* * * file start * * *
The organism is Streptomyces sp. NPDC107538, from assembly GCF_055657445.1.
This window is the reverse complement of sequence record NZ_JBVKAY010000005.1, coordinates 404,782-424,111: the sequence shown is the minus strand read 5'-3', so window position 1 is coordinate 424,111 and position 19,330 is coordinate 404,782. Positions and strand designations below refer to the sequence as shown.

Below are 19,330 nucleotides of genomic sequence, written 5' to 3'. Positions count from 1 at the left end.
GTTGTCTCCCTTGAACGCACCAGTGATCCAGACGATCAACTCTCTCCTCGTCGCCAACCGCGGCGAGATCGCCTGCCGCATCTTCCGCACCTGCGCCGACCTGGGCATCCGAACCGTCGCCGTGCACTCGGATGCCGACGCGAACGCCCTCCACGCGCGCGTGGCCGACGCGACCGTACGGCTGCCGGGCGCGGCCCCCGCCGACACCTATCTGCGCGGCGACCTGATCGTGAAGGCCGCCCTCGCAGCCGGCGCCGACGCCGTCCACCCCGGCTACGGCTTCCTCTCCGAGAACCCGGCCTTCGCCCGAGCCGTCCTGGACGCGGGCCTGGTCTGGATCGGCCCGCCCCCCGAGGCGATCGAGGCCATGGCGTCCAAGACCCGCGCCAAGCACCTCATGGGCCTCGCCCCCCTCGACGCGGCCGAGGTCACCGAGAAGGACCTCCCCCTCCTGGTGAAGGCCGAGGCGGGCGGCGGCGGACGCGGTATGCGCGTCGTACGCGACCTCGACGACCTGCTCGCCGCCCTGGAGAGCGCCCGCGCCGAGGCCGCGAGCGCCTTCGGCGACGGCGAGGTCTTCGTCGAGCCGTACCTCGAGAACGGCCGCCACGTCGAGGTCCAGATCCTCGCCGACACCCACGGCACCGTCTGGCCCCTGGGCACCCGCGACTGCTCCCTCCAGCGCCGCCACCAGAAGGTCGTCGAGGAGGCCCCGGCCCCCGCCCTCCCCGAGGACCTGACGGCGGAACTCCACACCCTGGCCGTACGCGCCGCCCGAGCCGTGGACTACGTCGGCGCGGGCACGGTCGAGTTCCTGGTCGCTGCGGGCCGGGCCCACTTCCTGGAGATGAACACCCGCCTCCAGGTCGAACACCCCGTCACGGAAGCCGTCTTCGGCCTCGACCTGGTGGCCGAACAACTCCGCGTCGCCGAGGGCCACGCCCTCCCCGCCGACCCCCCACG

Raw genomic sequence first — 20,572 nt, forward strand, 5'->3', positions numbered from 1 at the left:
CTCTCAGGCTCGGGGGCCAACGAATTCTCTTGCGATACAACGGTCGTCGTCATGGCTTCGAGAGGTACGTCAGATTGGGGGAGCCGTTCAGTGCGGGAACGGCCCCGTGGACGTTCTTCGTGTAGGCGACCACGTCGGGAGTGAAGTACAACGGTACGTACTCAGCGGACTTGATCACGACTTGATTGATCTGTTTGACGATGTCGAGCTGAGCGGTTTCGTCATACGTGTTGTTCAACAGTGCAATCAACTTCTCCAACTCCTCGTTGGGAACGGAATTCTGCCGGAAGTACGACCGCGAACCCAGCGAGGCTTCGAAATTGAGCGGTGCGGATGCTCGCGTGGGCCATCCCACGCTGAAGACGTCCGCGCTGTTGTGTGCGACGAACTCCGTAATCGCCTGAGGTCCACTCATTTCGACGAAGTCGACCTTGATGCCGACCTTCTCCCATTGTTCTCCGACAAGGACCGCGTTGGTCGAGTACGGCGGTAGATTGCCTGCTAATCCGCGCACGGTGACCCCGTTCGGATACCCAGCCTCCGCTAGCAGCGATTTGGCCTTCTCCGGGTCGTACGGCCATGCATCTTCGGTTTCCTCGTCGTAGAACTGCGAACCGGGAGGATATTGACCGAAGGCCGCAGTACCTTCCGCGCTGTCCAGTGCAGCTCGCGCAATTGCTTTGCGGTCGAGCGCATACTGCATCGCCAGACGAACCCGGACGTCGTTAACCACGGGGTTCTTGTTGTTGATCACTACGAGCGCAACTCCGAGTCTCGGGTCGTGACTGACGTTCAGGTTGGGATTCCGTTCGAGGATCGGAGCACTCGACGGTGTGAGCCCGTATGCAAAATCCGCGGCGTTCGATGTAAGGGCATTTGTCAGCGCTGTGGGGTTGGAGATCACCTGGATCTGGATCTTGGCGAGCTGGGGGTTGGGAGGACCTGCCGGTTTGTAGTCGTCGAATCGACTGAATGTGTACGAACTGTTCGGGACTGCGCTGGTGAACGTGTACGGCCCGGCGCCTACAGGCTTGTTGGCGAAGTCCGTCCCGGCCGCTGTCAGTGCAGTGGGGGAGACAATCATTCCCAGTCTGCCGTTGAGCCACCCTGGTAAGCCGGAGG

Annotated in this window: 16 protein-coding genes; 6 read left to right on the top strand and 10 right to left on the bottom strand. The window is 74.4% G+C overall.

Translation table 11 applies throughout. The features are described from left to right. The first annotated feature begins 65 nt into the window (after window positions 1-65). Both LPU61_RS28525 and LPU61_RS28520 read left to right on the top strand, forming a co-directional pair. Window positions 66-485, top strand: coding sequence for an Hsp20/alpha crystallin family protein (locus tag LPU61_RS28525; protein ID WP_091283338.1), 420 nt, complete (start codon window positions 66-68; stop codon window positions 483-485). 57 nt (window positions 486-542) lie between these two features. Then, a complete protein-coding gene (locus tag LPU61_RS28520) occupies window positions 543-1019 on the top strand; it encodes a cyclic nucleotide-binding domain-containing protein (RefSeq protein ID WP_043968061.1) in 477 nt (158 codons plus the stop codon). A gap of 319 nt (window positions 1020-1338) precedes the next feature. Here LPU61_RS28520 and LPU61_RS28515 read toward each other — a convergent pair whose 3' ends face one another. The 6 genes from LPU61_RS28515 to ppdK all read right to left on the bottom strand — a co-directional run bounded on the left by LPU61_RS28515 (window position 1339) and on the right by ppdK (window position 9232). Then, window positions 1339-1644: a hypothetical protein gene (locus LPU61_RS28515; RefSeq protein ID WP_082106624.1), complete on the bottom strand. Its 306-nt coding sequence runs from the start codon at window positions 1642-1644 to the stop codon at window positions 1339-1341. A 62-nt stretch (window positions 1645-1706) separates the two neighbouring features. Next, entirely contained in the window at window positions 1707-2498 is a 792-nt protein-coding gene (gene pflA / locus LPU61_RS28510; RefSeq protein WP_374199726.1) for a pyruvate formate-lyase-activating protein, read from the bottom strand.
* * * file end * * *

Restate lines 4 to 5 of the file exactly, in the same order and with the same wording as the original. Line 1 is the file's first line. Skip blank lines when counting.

GTTGTCTCCCTTGAACGCACCAGTGATCCAGACGATCAACTCTCTCCTCGTCGCCAACCGCGGCGAGATCGCCTGCCGCATCTTCCGCACCTGCGCCGACCTGGGCATCCGAACCGTCGCCGTGCACTCGGATGCCGACGCGAACGCCCTCCACGCGCGCGTGGCCGACGCGACCGTACGGCTGCCGGGCGCGGCCCCCGCCGACACCTATCTGCGCGGCGACCTGATCGTGAAGGCCGCCCTCGCAGCCGGCGCCGACGCCGTCCACCCCGGCTACGGCTTCCTCTCCGAGAACCCGGCCTTCGCCCGAGCCGTCCTGGACGCGGGCCTGGTCTGGATCGGCCCGCCCCCCGAGGCGATCGAGGCCATGGCGTCCAAGACCCGCGCCAAGCACCTCATGGGCCTCGCCCCCCTCGACGCGGCCGAGGTCACCGAGAAGGACCTCCCCCTCCTGGTGAAGGCCGAGGCGGGCGGCGGCGGACGCGGTATGCGCGTCGTACGCGACCTCGACGACCTGCTCGCCGCCCTGGAGAGCGCCCGCGCCGAGGCCGCGAGCGCCTTCGGCGACGGCGAGGTCTTCGTCGAGCCGTACCTCGAGAACGGCCGCCACGTCGAGGTCCAGATCCTCGCCGACACCCACGGCACCGTCTGGCCCCTGGGCACCCGCGACTGCTCCCTCCAGCGCCGCCACCAGAAGGTCGTCGAGGAGGCCCCGGCCCCCGCCCTCCCCGAGGACCTGACGGCGGAACTCCACACCCTGGCCGTACGCGCCGCCCGAGCCGTGGACTACGTCGGCGCGGGCACGGTCGAGTTCCTGGTCGCTGCGGGCCGGGCCCACTTCCTGGAGATGAACACCCGCCTCCAGGTCGAACACCCCGTCACGGAAGCCGTCTTCGGCCTCGACCTGGTGGCCGAACAACTCCGCGTCGCCGAGGGCCACGCCCTCCCCGCCGACCCCCCACG

Raw genomic sequence first — 20,572 nt, forward strand, 5'->3', positions numbered from 1 at the left: